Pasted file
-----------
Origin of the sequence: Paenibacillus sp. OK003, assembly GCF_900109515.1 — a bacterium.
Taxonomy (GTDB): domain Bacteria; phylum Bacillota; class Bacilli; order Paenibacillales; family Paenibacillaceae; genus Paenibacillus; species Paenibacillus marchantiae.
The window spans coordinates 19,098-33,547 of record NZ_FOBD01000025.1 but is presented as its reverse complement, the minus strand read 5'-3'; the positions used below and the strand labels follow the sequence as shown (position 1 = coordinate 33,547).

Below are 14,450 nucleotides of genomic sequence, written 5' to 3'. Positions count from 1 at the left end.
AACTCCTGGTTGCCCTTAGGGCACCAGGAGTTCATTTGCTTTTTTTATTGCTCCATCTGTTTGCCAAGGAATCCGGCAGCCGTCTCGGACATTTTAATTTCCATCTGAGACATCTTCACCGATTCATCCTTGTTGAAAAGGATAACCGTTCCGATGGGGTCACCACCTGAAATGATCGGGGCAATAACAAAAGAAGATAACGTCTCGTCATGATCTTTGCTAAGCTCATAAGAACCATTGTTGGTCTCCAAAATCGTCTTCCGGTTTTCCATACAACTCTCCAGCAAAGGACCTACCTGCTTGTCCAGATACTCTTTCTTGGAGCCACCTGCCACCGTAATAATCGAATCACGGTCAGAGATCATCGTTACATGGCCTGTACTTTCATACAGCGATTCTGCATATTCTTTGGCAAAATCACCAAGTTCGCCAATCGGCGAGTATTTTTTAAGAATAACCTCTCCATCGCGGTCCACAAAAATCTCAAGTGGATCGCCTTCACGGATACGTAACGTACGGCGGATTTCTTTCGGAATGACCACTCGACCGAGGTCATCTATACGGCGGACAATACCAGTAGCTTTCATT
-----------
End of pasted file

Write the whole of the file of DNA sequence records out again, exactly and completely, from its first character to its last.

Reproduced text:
Origin of the sequence: Paenibacillus sp. OK003, assembly GCF_900109515.1 — a bacterium.
Taxonomy (GTDB): domain Bacteria; phylum Bacillota; class Bacilli; order Paenibacillales; family Paenibacillaceae; genus Paenibacillus; species Paenibacillus marchantiae.
The window spans coordinates 19,098-33,547 of record NZ_FOBD01000025.1 but is presented as its reverse complement, the minus strand read 5'-3'; the positions used below and the strand labels follow the sequence as shown (position 1 = coordinate 33,547).

Below are 14,450 nucleotides of genomic sequence, written 5' to 3'. Positions count from 1 at the left end.
AACTCCTGGTTGCCCTTAGGGCACCAGGAGTTCATTTGCTTTTTTTATTGCTCCATCTGTTTGCCAAGGAATCCGGCAGCCGTCTCGGACATTTTAATTTCCATCTGAGACATCTTCACCGATTCATCCTTGTTGAAAAGGATAACCGTTCCGATGGGGTCACCACCTGAAATGATCGGGGCAATAACAAAAGAAGATAACGTCTCGTCATGATCTTTGCTAAGCTCATAAGAACCATTGTTGGTCTCCAAAATCGTCTTCCGGTTTTCCATACAACTCTCCAGCAAAGGACCTACCTGCTTGTCCAGATACTCTTTCTTGGAGCCACCTGCCACCGTAATAATCGAATCACGGTCAGAGATCATCGTTACATGGCCTGTACTTTCATACAGCGATTCTGCATATTCTTTGGCAAAATCACCAAGTTCGCCAATCGGCGAGTATTTTTTAAGAATAACCTCTCCATCGCGGTCCACAAAAATCTCAAGTGGATCGCCTTCACGGATACGTAACGTACGGCGGATTTCTTTCGGAATGACCACTCGACCGAGGTCATCTATACGGCGGACAATACCAGTAGCTTTCATT